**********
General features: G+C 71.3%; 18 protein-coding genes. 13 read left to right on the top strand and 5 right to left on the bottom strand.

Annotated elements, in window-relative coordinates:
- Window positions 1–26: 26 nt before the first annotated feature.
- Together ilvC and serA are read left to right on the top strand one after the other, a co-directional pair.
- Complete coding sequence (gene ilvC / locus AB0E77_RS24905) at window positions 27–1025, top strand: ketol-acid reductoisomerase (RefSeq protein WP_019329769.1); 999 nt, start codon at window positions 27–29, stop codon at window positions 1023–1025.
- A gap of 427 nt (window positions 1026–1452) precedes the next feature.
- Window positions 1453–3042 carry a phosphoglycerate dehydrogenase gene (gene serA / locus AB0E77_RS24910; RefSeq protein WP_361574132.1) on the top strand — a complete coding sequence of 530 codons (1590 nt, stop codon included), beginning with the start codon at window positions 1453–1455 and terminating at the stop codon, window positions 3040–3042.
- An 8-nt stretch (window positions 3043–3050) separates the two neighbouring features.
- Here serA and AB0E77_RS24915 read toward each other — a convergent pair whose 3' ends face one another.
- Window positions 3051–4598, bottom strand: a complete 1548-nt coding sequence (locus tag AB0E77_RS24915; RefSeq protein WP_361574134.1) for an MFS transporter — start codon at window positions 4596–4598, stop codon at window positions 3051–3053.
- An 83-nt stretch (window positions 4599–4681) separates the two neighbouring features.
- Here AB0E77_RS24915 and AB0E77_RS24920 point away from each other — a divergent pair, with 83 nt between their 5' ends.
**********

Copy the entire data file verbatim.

General features: G+C 71.3%; 18 protein-coding genes. 13 read left to right on the top strand and 5 right to left on the bottom strand.

Annotated elements, in window-relative coordinates:
- Window positions 1–26: 26 nt before the first annotated feature.
- Together ilvC and serA are read left to right on the top strand one after the other, a co-directional pair.
- Complete coding sequence (gene ilvC / locus AB0E77_RS24905) at window positions 27–1025, top strand: ketol-acid reductoisomerase (RefSeq protein WP_019329769.1); 999 nt, start codon at window positions 27–29, stop codon at window positions 1023–1025.
- A gap of 427 nt (window positions 1026–1452) precedes the next feature.
- Window positions 1453–3042 carry a phosphoglycerate dehydrogenase gene (gene serA / locus AB0E77_RS24910; RefSeq protein WP_361574132.1) on the top strand — a complete coding sequence of 530 codons (1590 nt, stop codon included), beginning with the start codon at window positions 1453–1455 and terminating at the stop codon, window positions 3040–3042.
- An 8-nt stretch (window positions 3043–3050) separates the two neighbouring features.
- Here serA and AB0E77_RS24915 read toward each other — a convergent pair whose 3' ends face one another.
- Window positions 3051–4598, bottom strand: a complete 1548-nt coding sequence (locus tag AB0E77_RS24915; RefSeq protein WP_361574134.1) for an MFS transporter — start codon at window positions 4596–4598, stop codon at window positions 3051–3053.
- An 83-nt stretch (window positions 4599–4681) separates the two neighbouring features.
- Here AB0E77_RS24915 and AB0E77_RS24920 point away from each other — a divergent pair, with 83 nt between their 5' ends.